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Old 02-07-2017, 08:49 AM
Don H Don H is online now
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For a washing machine I send it straight out into the open. A septic tanks is not needed. For your kitchen sink send its affluent to a nearby fruit tree. Besides the kitchen sink, only toilet paper and human waste go into mine. I am one person and usually for urine disposal I simply go outside to fertilize what ever. The tank has been going 20 years.
heavy rain will on occasion somewhat flush the tank. We get about 60 inches of rain here per year. Tank use started about 1994. It has 600 sq of Drain IIRC. I can hook to the sewer anytime since I paid the fee and I am charged monthly for sewage use on the basis of my water consumption. The county thinks I am connected to it. I will need a lift station and about 600 ft of piping to connect to the street sewage line. I look upon the biosolids in the 1000 gallon tank as a back up for fertilizer if I ever have raise food in a large garden due to some sort of famine conditions.
Discharging waste water is against the code in this area. A complaint will bring fines and citations for repair.

Rainwater should not be entering the septic tank. We have a requirement here that all new construction has roof rainwater run-off going into separate dry wells.

I don't think using untreated human waste as fertilizer for plants intended for human consumption is a good idea.
Old 02-07-2017, 09:55 AM
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One of the north western states (Washington I think) has a free online class to get certified for septic system inspection of your own system.

This class teaches lots of good information about your system and also shows how to do inspections, the papers work involved and how to make the tools needed for the inspection!

Add that information to a good effluent filter and you can use a formula to know if your system needs pumping and track it health through time.

A distribution box that allows you to balance the load on your drain field and even allows you to turn off sections to rest and rejuvenate is a good addition.

My ideal system would have ground level inspection ports and ground level risers to simplify access and maintenance.

SD
Old 02-17-2017, 10:04 AM
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www.nachi.org/septic-course.htm
Quick search pulled up this online course, looks like 21 hours or so to complete, according to their time line.
 
Old 02-17-2017, 10:30 AM
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Originally Posted by Don H View Post
Discharging waste water is against the code in this area. A complaint will bring fines and citations for repair.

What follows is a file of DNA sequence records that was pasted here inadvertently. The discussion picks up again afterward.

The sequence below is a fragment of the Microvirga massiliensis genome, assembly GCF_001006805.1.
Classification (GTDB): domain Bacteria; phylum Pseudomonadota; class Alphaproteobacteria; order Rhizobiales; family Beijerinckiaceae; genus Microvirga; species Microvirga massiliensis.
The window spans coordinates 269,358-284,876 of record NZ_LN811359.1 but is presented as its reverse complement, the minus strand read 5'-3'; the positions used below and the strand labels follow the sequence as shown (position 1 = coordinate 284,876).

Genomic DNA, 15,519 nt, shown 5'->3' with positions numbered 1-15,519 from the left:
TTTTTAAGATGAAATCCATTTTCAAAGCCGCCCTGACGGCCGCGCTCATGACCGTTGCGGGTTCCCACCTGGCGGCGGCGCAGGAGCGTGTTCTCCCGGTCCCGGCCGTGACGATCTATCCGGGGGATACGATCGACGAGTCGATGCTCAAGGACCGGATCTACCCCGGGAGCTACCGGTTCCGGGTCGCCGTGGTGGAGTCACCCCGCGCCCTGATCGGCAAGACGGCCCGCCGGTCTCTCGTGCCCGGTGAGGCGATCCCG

Rainwater should not be entering the septic tank. We have a requirement here that all new construction has roof rainwater run-off going into separate dry wells.

I don't think using untreated human waste as fertilizer for plants intended for human consumption is a good idea.
"Rainwater should not be entering the septic tank" Very difficult to prevent that from happening
Most septic tanks in my area when there is a heavy rain will spill over. Fecal colliforms counts and nutrients typically shoot way up in our local creeks. Of course often our sewage lift stations also spill out effluents.

You may not think it is a good idea, but in a SHTF scenario when there is no commercial fertilizer available and there no food, I say for my consumption it is a good idea. If it came out me in the first place it is not so likely to harm me. Me being hungry is a worse idea from my point of view. Now the hazard is that it may send pathogens down steam which is not my worry.

In other countries it is used and has kept millions of people alive. With your sort of thinking you only make things harder for yourself. I will be trying soon to buy treated compost soon from our local utility . The biggie is accumulation of metals from biosolids.
Edit to add: I have 8 acres on a sloping hill. No way can I control that water or the water coming from my neighbors above me. For what you speak of a storm sewer system must be in operation. We use road ditches and in some cases retention ponds. Best solution is to put everyone on a sanitary sewer.
Old 02-18-2017, 09:34 AM
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I believe this is the one I mentioned!

http://www.doh.wa.gov/CommunityandEn...wageSystemsOSS

Here are the videos that go with it!

http://www.doh.wa.gov/CommunityandEn...nspectionVideo

SD
Old 02-18-2017, 10:16 AM
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Originally Posted by barnetmill View Post
"Rainwater should not be entering the septic tank" Very difficult to prevent that from happening